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March 24, 2014
Contact: Steve Rottinghaus, Baker University director of public relations, (785) 594-8330 or This e-mail address is being protected from spambots. You need JavaScript enabled to view it

Alumna motivated to return to Boston Marathon

Baldwin City, Kan. — On the verge of completing her first Boston Marathon last year, lifelong Baldwin City resident and Baker University graduate Sarah (Becker) Harris was a half mile away from the finish line before barricades prevented her and other runners from continuing Boston's cherished race after two bombs exploded along Boylston Street.SarahHarrisforweb

Determined to return to Boston next month with other runners, the resilient Harris was among the 5,633 official entrants who did not finish last year after the race was stopped. She and the other runners have been invited to participate in the 2014 Boston Marathon, scheduled for April 21.

"I went through a roller coaster of emotion," said Harris, who was joined last year in Boston by her husband, Kit, and oldest son, Cael. "I was near the 26th mile marker thinking, 'I'm going to finish.' Then you stop, learn what had happened and you just want to make sure your family is OK and safe rather than finish."

Harris, a 1996 Baker graduate and first-grade teacher at Baldwin Elementary School Primary Center, had experienced knee pain before last year's race and experienced leg cramping late in the marathon.

"When the race stopped, I was in a lot of pain," Harris said. "Then you think, 'Why did they stop the Boston Marathon?' We saw a lot of emergency vehicles."

Within a couple of minutes, Harris learned about the bombings from other runners who had been communicating via their cell phones.

"I had no clue where Kit was," Harris said. "I last saw him at mile 22 and he told me he would see me at the finish line, and I started to have panicky thoughts."

The Harrises were relieved to finally be reunited 90 minutes after the race stopped. After the Harrises returned to Baldwin, Sarah's colleagues surprised her by joining her for a half-mile run at the school to make up for the last portion of the marathon. To repay all the acts of kindness the family received, Sarah and Kit organized a 5-kilometer fundraiser at the Baldwin City Golf Course. It benefited One Fund Boston, a relief fund for victims and first responders of the Boston Marathon bombings.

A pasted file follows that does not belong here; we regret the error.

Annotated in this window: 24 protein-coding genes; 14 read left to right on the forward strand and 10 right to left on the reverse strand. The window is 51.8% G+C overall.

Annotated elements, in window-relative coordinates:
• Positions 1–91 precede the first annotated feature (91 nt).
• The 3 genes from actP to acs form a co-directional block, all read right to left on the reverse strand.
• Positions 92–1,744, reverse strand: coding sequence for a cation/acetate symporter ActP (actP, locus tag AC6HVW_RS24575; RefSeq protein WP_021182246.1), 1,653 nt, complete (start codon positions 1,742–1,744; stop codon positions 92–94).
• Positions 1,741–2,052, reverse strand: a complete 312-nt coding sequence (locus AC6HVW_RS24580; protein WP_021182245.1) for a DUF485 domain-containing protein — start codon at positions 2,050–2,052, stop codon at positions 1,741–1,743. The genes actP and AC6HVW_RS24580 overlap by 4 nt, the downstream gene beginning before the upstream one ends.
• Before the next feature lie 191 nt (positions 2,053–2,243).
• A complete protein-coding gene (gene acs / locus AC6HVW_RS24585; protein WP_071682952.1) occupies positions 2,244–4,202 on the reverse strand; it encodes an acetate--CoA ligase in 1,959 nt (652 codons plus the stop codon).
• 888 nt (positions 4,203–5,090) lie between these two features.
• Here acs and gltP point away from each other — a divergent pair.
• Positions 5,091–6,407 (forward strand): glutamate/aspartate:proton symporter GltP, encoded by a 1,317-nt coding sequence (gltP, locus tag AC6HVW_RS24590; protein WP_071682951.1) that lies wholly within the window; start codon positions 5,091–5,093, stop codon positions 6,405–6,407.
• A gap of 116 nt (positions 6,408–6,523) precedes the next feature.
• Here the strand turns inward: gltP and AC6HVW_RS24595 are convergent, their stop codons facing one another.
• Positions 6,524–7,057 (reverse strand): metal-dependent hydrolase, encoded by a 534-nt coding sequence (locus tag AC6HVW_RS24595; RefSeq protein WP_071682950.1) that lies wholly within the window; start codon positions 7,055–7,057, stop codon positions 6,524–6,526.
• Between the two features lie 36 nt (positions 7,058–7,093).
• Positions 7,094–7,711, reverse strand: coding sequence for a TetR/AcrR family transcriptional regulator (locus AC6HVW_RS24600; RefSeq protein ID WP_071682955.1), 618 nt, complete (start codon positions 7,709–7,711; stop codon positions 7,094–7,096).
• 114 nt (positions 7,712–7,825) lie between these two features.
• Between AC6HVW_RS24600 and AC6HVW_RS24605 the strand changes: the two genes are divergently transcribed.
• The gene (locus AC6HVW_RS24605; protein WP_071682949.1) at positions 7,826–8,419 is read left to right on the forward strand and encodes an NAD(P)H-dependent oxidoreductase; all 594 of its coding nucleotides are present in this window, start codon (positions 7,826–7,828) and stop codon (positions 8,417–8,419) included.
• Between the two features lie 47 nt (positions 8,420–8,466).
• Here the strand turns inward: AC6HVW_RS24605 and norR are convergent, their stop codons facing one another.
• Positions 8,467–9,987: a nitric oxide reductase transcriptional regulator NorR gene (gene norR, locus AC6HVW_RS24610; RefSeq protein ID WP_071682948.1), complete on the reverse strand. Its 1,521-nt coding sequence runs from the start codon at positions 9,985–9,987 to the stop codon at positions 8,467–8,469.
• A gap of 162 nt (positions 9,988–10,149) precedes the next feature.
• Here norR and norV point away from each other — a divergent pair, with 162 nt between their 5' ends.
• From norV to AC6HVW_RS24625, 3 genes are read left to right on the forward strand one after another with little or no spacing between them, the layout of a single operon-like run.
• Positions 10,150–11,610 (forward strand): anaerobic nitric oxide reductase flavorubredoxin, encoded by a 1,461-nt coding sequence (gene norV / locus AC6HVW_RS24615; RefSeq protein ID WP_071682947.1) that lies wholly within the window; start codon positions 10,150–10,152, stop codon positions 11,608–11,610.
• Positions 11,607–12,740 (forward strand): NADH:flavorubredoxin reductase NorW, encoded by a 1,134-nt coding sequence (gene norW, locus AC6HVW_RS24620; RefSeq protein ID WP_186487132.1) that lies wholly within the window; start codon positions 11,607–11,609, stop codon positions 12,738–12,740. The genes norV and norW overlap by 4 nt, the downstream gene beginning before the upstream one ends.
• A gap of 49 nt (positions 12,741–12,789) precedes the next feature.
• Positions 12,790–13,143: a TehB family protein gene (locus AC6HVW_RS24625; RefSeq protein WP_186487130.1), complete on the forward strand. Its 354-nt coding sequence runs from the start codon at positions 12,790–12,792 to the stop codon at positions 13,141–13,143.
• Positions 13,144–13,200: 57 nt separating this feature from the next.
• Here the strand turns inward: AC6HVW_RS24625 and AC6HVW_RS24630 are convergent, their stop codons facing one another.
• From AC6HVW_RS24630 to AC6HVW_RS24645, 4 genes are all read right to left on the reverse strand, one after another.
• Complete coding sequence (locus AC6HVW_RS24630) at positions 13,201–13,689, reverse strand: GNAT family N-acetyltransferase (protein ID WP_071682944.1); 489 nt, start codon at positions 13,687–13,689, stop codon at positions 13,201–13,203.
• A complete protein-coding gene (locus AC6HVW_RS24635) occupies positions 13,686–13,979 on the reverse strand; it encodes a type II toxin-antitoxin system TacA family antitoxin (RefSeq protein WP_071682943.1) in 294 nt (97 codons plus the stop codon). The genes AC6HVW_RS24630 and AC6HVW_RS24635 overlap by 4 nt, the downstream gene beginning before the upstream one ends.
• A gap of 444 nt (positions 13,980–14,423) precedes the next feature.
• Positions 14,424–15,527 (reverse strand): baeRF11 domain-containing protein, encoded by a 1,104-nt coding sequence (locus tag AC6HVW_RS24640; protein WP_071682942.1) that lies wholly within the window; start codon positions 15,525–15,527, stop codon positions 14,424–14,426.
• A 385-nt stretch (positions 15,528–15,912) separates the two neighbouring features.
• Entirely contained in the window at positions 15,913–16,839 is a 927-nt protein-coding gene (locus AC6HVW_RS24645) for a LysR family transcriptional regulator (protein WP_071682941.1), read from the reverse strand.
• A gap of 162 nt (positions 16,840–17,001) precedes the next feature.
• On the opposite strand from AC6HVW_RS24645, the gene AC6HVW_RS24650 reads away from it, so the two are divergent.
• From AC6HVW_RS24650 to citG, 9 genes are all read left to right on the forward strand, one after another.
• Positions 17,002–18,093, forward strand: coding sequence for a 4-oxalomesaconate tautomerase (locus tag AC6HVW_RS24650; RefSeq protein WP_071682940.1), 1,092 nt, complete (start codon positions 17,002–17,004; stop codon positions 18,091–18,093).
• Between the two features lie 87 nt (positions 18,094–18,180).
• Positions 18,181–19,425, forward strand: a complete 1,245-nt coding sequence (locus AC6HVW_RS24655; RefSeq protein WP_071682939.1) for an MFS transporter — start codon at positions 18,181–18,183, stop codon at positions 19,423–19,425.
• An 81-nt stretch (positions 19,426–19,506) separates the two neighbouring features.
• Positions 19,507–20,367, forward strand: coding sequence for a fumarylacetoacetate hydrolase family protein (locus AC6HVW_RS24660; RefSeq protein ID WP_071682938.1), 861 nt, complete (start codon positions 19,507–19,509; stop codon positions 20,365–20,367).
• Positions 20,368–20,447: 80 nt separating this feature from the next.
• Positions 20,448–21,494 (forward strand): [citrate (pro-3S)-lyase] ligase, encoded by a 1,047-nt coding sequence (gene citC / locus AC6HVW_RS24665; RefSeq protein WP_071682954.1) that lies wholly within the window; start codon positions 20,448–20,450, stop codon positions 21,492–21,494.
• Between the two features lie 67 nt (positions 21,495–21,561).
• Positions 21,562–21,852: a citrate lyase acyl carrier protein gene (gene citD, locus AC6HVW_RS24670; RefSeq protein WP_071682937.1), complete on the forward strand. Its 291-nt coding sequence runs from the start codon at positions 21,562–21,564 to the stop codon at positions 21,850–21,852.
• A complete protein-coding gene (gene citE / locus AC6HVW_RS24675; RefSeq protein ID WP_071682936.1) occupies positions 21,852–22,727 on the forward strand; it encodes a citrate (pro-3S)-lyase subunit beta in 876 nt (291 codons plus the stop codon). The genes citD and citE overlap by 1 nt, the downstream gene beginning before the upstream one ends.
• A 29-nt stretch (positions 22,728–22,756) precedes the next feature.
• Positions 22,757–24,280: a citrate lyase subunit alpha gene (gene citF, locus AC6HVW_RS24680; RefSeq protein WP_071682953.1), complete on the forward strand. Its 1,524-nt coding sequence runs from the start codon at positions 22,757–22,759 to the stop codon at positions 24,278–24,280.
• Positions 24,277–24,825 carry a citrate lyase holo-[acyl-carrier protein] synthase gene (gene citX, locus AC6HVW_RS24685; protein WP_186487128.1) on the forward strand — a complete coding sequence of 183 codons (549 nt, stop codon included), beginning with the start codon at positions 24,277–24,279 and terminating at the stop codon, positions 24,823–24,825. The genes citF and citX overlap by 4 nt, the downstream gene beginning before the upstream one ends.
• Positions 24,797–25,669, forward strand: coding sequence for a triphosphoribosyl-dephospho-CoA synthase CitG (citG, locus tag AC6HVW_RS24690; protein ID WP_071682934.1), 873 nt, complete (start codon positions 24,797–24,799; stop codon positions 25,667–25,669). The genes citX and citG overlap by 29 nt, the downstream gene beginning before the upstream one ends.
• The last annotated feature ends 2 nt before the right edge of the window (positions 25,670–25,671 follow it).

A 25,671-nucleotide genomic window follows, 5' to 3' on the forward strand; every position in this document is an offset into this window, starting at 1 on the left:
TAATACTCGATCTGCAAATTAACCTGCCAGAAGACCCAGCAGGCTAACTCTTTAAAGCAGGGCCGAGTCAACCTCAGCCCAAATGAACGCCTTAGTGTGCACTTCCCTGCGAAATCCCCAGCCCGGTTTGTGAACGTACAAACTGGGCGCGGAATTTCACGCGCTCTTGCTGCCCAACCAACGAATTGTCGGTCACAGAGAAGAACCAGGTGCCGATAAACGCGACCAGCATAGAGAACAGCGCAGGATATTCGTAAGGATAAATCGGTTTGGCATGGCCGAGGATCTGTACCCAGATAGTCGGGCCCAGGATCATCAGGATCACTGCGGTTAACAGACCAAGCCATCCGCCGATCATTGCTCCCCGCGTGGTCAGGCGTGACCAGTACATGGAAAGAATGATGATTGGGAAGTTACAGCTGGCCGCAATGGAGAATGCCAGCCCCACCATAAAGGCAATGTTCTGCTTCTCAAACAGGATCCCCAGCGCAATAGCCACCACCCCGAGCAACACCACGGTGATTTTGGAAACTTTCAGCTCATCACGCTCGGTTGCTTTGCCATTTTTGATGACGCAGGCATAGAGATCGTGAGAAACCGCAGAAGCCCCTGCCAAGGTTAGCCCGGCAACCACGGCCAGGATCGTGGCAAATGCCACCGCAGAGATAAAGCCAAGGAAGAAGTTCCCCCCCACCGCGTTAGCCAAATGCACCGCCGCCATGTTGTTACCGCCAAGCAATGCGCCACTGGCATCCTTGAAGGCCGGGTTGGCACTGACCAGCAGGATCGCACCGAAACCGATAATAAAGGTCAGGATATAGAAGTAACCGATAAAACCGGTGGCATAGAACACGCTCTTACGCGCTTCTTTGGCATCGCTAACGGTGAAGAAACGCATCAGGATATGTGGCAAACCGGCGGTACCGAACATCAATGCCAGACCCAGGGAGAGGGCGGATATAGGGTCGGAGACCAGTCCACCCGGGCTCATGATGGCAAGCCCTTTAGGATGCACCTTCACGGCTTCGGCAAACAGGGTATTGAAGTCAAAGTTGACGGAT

During the event, Kit surprised his wife with a Boston Marathon medal finishers medal from the Boston Athletic Association. His friend who lived in Boston collected the medal shortly after the race and had it shipped to Baldwin.

"I was completely surprised," she said. "Having the medal placed around my neck meant a lot to me. I knew I had to return to Boston and finish."

Sarah, 40, has been running since her late 20s and entered her first marathon in 2007 in Lincoln, Neb. She started to run to lose weight after the birth of her second child and ran briefly while she was pregnant with her third child, Malin.

"Running is a passion now," she said proudly.

Next month on the trip to Boston, Sarah will be joined by Kit, a 1996 Baker graduate, her father-in-law, Dan Harris, a former athletic director at Baker, and mother-in-law, Peggy Harris, vice president and dean of the School of Education, and her second son, Ty. They plan to stay with former Baker women's basketball coach Susan Decker, who lives in the Boston area as the senior women's administrator at Regis College.

"Training is going well so far for this year's marathon," she said. "I'm healthy and doing more cross training. I am motivated to run."

Baker University is committed to assuring student learning, and developing confident, competent and responsible contributors to society.